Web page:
Sooner or later, anyone involved with the Americans must go to the so-called Green Zone. Since it is so dangerous and difficult for Westerners to circulate in the everyday world of Baghdad, the Green Zone is one of the very few places to which a journalist can go to actually "report" a story. The alternative is to become embedded in the U.S. military. That Western journalists now find being embedded a kind of liberation from imprisonment in their bureaus is something of an irony, especially in view of the debate three years ago whether embedded reporters were accepting conditions that restricted their freedom to describe the war. Now they readily accept these limitations, because working as a "unilateral" has become practically impossible. At least with the military they see the killing in the streets at first hand.
The Green Zone is a 4.5-square-mile compound in the middle of Baghdad surrounded by an eight-mile-long, Christo-like running fence of blast walls. Someone dubbed it "the largest gated community in the world." The easy way to enter it is to "chopper in" to the zone's helicopter pad -- code-name "Washington" -- from Baghdad International Airport or one of the many other U.S. military bases that now form a growing American archipelago throughout Iraq. Indeed, all day and night choppers carrying military brass, diplomats, security specialists, contractors, and VIP civilians rattle a few hundred feet over Baghdad.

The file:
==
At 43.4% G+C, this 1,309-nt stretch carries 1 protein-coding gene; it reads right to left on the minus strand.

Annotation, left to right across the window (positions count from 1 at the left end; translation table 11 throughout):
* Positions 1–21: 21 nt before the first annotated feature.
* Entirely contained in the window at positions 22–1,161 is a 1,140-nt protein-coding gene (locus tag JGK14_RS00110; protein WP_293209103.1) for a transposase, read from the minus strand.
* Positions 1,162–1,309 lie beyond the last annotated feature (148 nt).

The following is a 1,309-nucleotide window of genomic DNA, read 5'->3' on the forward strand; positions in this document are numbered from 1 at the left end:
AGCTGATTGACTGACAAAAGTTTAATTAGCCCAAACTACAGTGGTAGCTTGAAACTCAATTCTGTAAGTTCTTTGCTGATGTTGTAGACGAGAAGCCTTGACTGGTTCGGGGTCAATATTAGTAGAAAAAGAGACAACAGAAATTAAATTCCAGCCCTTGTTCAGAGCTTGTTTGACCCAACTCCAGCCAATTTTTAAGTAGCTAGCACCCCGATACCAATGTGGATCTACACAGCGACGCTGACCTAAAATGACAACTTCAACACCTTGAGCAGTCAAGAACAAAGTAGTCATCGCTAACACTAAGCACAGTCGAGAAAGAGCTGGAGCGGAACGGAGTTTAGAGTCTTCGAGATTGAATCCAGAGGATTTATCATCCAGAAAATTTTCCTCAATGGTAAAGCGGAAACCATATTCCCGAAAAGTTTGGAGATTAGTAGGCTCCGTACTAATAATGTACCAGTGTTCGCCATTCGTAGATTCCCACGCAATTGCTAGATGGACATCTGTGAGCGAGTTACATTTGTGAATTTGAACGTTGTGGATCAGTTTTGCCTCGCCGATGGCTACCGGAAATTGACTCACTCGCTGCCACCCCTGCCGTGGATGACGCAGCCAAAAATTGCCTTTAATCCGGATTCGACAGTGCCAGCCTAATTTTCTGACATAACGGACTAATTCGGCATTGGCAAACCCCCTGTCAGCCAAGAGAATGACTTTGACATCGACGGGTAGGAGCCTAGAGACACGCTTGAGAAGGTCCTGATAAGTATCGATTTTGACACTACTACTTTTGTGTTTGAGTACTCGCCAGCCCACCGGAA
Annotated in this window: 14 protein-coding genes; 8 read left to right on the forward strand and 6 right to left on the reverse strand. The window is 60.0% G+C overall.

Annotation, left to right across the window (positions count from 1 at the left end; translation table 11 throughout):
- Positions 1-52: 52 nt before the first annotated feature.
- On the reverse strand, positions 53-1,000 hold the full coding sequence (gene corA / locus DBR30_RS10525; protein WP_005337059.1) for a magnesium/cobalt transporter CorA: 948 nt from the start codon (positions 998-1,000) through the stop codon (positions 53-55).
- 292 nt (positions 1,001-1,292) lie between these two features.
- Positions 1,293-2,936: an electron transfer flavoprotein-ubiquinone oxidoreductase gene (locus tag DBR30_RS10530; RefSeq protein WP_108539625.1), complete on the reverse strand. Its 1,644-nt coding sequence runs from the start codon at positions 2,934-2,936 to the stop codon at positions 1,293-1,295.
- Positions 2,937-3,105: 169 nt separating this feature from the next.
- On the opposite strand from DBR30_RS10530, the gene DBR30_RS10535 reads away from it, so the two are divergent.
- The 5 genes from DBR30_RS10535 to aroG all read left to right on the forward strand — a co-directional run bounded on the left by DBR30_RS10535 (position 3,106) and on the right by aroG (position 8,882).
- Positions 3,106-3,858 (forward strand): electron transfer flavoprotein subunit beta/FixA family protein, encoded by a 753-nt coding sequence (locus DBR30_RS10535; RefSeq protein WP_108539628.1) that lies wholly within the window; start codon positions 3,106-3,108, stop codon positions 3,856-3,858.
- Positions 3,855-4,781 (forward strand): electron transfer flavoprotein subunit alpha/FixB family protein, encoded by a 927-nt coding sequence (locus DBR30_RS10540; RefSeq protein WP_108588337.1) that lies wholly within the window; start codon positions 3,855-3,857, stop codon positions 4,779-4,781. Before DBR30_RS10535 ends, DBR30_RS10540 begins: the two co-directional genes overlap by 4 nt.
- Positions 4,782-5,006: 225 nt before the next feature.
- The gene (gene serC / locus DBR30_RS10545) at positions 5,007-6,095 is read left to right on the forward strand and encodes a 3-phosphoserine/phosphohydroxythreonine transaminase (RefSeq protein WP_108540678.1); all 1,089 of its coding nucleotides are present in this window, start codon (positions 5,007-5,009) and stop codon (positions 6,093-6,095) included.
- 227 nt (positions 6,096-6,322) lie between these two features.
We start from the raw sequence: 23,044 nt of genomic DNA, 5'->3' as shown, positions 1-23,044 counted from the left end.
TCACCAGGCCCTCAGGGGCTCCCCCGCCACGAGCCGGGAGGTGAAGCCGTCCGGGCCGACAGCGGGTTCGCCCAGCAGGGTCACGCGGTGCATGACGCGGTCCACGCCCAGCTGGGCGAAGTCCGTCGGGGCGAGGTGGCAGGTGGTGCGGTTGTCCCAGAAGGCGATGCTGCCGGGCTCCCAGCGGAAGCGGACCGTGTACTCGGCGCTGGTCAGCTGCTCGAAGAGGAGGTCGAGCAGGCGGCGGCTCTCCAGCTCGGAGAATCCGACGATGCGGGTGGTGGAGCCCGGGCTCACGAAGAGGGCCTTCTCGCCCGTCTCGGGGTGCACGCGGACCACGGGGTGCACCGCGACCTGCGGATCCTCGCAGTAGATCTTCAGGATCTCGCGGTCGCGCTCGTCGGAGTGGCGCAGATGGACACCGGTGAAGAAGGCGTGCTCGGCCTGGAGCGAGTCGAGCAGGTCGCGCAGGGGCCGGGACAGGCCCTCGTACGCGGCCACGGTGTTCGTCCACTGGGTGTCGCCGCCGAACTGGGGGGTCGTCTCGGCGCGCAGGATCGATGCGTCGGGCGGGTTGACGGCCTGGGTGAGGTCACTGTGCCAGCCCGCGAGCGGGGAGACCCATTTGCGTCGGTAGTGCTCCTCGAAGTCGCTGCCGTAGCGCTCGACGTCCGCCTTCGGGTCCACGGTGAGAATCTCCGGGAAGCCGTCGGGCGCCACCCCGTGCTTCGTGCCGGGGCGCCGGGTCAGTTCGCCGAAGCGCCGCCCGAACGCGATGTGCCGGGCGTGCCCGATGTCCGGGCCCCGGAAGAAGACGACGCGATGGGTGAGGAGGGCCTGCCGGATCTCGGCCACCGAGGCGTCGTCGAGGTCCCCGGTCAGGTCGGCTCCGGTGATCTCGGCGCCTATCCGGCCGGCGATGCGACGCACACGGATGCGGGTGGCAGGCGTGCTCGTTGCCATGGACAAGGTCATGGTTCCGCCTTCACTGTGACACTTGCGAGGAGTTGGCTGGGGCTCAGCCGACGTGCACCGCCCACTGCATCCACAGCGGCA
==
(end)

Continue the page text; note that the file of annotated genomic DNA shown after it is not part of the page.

Reporters seeking access to the Green Zone must drive there and then negotiate passage through a heavily fortified access gate. Since these have been magnets for suicide bombers, they are ringed by armored vehicles, guard towers, and squads of heavily armed troops. If a visitor does not have the requisite U.S. military-issued special pass for his vehicle, he or she must get dropped off at a special place outside a gate in a maze of blast walls, rubble, razor wire, and armaments. But cars dare not linger for more than a brief moment, lest soldiers presume that your vehicle is that of a bomber and open fire.